- Tanzania follows in the footsteps of Kenya and Uganda, as it introduces a gaming tax on the value of individual winnings through casinos and sports betting.
Gaming Tax in Tanzania has received a renewed drive as part of efforts to discourage the addiction to sports betting. This direction is a result of key changes to its Gaming Act. Tanzania now charges levies of 12% and 10% on the amount or value of all winnings in casinos and sports betting, respectively.
According to Tanzania’s Finance Act 2022, how it works is that the licensee of gaming activity will withhold gaming tax on winnings made and paid for, and then remit it on or before the seventh day of the month following the month of payment of the winnings.
The withholding agent is required to submit a return or certificate of payment of tax withheld within 15 days after the end of each calendar month.
Unlike in the past, when Tanzania only focused on the taxation of revenue of betting firms through levies that ranged between 12 and 25%, the country now goes after individual gamblers, with a plan to discourage this bad habit while also generating some revenue.
This move strengthens a trend in which EAC countries are clamping down on gambling addiction through disciplinary taxation and other regulatory measures.
Gaming Tax In Tanzania: Countries with Similar Development
Africataxreview.com gathered that in Kenya, earlier this year, the government attempted to raise the tax on betting stakes to 20%.
Presently, gamblers pay a 20% tax on their winnings, which betting firms are expected to withhold and remit to the Kenya Revenue Authority (KRA). This levy is in addition to corporate income taxes levied on the gambling and gaming business.
In Uganda, the tax levied on gaming winnings has been set at 15% and withheld by betting firms for remission to the government.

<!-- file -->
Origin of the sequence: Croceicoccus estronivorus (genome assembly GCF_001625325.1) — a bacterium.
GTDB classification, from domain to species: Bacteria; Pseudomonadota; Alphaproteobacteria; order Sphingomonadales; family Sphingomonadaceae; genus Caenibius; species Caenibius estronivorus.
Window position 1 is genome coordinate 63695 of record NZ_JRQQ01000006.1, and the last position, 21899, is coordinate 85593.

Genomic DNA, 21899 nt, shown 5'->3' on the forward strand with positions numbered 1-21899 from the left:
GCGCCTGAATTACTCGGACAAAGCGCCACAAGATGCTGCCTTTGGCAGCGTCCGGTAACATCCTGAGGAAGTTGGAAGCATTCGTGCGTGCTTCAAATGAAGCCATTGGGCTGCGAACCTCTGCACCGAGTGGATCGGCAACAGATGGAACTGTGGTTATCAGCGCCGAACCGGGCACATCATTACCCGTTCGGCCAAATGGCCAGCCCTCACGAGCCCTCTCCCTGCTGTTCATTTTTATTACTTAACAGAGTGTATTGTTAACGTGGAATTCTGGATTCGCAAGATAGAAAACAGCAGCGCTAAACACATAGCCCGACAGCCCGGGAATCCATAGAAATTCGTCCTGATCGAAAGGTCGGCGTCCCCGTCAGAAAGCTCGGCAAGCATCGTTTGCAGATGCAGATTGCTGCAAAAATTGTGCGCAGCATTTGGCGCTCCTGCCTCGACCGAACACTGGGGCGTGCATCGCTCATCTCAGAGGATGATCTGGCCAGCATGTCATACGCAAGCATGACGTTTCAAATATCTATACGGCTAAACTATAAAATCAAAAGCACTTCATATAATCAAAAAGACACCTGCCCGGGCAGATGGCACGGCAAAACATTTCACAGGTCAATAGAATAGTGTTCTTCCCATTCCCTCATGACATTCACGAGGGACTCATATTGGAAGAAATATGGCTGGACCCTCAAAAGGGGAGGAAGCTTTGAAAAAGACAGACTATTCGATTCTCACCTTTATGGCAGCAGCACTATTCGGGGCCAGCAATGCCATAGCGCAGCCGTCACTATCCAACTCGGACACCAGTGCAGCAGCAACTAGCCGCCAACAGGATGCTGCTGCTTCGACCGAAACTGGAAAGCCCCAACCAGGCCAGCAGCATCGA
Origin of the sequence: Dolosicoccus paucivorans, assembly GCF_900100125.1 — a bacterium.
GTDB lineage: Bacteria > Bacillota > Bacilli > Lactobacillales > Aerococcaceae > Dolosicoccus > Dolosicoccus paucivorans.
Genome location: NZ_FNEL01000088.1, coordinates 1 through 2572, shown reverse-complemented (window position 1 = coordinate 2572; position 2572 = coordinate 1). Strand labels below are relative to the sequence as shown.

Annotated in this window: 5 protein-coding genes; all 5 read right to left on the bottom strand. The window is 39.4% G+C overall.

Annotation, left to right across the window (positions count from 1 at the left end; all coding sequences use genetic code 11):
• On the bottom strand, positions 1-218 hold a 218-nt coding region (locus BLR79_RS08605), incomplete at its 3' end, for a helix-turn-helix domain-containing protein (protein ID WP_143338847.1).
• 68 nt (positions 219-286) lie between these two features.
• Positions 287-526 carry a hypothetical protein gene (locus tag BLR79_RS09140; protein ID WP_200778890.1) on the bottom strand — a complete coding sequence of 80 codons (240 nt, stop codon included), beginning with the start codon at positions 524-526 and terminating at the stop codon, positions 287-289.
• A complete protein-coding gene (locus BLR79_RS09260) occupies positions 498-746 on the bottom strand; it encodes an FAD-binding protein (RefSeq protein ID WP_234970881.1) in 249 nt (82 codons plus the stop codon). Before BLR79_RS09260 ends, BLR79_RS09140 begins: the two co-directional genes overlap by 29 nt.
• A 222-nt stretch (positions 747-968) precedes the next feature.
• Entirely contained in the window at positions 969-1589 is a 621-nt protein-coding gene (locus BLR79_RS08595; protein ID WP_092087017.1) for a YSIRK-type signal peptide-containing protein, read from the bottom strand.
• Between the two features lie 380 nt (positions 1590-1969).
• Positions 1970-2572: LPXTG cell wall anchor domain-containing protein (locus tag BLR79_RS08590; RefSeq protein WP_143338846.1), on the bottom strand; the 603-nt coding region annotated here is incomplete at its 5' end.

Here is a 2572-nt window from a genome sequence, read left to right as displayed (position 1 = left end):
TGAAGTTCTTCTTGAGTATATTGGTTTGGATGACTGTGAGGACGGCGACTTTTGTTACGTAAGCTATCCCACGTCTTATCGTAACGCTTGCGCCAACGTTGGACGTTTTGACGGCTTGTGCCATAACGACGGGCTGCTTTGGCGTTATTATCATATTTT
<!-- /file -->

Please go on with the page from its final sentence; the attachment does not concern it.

In a proposal submitted by the Treasury Cabinet Secretary Ukur Yatani, he aimed to levy heavier taxes on punters by increasing the excise duty on cash staked on betting, gaming, a prize competition, and buying a lottery ticket from the current 7.5%, but this was shot down by the MPs.
Mr. Yatani. stated that gambling had become a costly addiction that can invite terrible consequences.
According to a survey by the Central Bank of Kenya (CBK), Kenya National Bureau of Statistics (KNBS), and Financial Sector Deepening Trust (FSD) in Kenya, the elderly Kenyans aged 55 and above bet 49 times a week on average. A number that is very high compared to that of all other age groups.
However, the bet placed by them is the least among all age sets at Sh735, showing that unlike, most youthful players, they only gamble for leisure.
In the survey, 13.9% of respondents identified as active gamblers, with 18.4% of those who bet being in urban areas and 11.4% in rural areas.
It further revealed that the government’s conscious measures to fight irresponsible and illegal betting might be partly responsible for the decrease in the percentage of gamblers who consider gaming as a source of income.
This percentage dropped from 22.7% in 2019 to 11.2% in 2021 and the average amount used for betting dropped to Sh2,559 in 2019 compared to Sh939 in 2021.
According to data from the industry, gaming in Kenya generates an average of Sh200 billion annually. This is evident in the financial data of telecommunication firms such as Safaricom.
For example, gamblers in Kenya sunk Sh169.1 billion into bets through the M-Pesa mobile money platform in the year to March this year.
According to data provided by Safaricom, 732.29 million betting transactions were executed through M-Pesa in the financial year that ended in March as more people turned to bet at a time when the economy was striving to recover from the catastrophic effects of the Covid-19 pandemic.
The value of bets placed at the time, reflected a 23.8% increase from the Sh136.58 billion in the previous year, despite the heavy tax placed by the government to regulate the sector.
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